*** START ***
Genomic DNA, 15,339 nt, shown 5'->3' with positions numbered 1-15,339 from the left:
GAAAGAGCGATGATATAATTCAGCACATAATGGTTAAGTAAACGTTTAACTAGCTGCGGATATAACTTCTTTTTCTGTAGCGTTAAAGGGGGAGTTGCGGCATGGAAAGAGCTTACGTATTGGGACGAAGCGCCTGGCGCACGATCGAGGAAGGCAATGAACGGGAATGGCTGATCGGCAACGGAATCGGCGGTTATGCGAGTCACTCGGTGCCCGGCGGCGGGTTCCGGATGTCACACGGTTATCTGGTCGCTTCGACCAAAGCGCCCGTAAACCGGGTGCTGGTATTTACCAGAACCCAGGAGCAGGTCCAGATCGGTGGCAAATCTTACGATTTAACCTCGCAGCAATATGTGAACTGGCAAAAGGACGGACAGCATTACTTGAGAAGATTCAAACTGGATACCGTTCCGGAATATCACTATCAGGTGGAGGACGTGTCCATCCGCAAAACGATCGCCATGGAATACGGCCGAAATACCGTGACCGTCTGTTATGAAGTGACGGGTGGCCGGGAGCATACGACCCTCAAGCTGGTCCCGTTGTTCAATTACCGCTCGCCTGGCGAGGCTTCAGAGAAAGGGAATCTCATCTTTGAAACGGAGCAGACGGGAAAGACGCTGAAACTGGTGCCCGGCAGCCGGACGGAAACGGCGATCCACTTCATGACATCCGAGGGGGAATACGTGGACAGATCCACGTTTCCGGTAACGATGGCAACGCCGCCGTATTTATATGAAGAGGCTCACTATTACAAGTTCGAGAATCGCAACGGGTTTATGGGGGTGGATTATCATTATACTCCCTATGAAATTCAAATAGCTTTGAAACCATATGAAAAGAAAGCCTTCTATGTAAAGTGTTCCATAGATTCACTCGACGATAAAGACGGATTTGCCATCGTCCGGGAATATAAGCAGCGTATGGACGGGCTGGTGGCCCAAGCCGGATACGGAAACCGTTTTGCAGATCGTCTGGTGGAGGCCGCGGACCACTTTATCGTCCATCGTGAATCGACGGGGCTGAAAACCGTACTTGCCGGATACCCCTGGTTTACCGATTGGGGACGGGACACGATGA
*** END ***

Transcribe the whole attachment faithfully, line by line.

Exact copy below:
Genomic DNA, 15,339 nt, shown 5'->3' with positions numbered 1-15,339 from the left:
GAAAGAGCGATGATATAATTCAGCACATAATGGTTAAGTAAACGTTTAACTAGCTGCGGATATAACTTCTTTTTCTGTAGCGTTAAAGGGGGAGTTGCGGCATGGAAAGAGCTTACGTATTGGGACGAAGCGCCTGGCGCACGATCGAGGAAGGCAATGAACGGGAATGGCTGATCGGCAACGGAATCGGCGGTTATGCGAGTCACTCGGTGCCCGGCGGCGGGTTCCGGATGTCACACGGTTATCTGGTCGCTTCGACCAAAGCGCCCGTAAACCGGGTGCTGGTATTTACCAGAACCCAGGAGCAGGTCCAGATCGGTGGCAAATCTTACGATTTAACCTCGCAGCAATATGTGAACTGGCAAAAGGACGGACAGCATTACTTGAGAAGATTCAAACTGGATACCGTTCCGGAATATCACTATCAGGTGGAGGACGTGTCCATCCGCAAAACGATCGCCATGGAATACGGCCGAAATACCGTGACCGTCTGTTATGAAGTGACGGGTGGCCGGGAGCATACGACCCTCAAGCTGGTCCCGTTGTTCAATTACCGCTCGCCTGGCGAGGCTTCAGAGAAAGGGAATCTCATCTTTGAAACGGAGCAGACGGGAAAGACGCTGAAACTGGTGCCCGGCAGCCGGACGGAAACGGCGATCCACTTCATGACATCCGAGGGGGAATACGTGGACAGATCCACGTTTCCGGTAACGATGGCAACGCCGCCGTATTTATATGAAGAGGCTCACTATTACAAGTTCGAGAATCGCAACGGGTTTATGGGGGTGGATTATCATTATACTCCCTATGAAATTCAAATAGCTTTGAAACCATATGAAAAGAAAGCCTTCTATGTAAAGTGTTCCATAGATTCACTCGACGATAAAGACGGATTTGCCATCGTCCGGGAATATAAGCAGCGTATGGACGGGCTGGTGGCCCAAGCCGGATACGGAAACCGTTTTGCAGATCGTCTGGTGGAGGCCGCGGACCACTTTATCGTCCATCGTGAATCGACGGGGCTGAAAACCGTACTTGCCGGATACCCCTGGTTTACCGATTGGGGACGGGACACGATGA